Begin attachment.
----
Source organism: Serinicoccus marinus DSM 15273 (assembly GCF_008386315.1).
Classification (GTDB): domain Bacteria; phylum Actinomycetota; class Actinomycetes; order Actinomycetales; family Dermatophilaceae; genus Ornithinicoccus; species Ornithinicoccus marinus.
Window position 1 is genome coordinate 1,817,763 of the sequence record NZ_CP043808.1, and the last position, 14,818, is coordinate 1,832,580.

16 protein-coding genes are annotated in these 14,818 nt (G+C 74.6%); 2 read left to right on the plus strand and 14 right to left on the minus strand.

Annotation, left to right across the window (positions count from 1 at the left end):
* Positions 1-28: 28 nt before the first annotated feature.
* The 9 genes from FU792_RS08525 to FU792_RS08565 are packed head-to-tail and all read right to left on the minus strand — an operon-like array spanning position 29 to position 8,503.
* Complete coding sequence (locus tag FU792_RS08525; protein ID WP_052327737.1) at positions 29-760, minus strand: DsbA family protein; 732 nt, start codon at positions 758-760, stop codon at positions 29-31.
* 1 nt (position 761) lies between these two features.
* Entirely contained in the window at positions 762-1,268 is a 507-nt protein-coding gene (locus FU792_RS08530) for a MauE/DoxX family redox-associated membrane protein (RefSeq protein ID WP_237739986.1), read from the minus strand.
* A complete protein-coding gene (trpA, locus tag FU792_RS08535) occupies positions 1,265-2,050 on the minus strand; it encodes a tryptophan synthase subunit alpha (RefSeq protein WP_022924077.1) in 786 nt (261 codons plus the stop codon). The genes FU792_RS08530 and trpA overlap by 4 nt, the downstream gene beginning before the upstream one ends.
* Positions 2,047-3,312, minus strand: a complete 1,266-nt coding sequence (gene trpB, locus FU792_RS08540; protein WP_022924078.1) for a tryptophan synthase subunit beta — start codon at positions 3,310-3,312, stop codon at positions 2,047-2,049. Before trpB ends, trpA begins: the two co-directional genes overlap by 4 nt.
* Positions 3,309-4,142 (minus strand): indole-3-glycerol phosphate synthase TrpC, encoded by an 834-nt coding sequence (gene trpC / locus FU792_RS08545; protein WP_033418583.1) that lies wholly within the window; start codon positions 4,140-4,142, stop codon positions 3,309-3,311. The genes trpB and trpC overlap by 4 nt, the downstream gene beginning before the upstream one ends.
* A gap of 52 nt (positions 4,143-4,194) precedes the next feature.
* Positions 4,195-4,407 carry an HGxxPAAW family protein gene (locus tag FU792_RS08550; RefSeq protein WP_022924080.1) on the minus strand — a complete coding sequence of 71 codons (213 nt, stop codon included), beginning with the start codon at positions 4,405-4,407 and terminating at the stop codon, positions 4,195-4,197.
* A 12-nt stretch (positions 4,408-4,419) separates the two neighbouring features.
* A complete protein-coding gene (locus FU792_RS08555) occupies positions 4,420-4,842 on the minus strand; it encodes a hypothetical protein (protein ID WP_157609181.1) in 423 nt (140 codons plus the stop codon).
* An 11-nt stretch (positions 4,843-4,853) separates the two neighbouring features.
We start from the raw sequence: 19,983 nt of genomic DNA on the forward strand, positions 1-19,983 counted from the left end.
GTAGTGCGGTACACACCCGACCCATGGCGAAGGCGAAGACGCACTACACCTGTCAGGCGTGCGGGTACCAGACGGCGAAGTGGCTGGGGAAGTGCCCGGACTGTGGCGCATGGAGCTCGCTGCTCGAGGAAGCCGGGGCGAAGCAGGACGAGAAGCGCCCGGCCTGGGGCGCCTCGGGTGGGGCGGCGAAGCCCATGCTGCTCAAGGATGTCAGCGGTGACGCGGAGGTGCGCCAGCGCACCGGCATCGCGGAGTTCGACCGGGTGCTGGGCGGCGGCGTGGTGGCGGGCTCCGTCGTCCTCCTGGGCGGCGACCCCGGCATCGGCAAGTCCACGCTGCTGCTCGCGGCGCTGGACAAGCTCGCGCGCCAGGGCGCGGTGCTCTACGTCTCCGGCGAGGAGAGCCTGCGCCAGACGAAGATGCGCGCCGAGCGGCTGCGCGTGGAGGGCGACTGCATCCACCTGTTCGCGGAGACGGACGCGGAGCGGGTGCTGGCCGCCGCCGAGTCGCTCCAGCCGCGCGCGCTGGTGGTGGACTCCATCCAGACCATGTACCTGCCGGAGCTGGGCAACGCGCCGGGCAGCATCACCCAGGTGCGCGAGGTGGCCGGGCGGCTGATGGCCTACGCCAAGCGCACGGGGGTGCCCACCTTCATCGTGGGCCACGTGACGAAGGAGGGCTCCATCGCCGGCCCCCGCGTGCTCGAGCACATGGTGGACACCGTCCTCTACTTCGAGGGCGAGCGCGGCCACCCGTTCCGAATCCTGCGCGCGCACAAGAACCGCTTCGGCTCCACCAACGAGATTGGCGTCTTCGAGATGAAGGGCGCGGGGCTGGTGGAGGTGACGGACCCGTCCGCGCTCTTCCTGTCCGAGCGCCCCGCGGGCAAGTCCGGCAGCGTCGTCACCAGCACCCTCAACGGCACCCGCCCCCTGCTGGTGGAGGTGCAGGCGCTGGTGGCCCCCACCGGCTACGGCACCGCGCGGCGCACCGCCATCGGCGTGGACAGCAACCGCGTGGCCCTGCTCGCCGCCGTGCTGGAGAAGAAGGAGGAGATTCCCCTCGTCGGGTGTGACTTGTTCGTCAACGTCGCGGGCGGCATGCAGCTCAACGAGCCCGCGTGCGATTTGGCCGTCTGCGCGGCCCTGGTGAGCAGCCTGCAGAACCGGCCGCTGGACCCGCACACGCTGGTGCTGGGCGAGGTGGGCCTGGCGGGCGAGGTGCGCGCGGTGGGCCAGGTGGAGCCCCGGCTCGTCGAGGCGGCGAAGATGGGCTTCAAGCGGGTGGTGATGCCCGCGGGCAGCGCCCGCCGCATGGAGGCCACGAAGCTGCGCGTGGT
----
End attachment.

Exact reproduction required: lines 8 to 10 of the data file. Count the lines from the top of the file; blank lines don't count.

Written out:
* Complete coding sequence (locus tag FU792_RS08525; protein ID WP_052327737.1) at positions 29-760, minus strand: DsbA family protein; 732 nt, start codon at positions 758-760, stop codon at positions 29-31.
* 1 nt (position 761) lies between these two features.
* Entirely contained in the window at positions 762-1,268 is a 507-nt protein-coding gene (locus FU792_RS08530) for a MauE/DoxX family redox-associated membrane protein (RefSeq protein ID WP_237739986.1), read from the minus strand.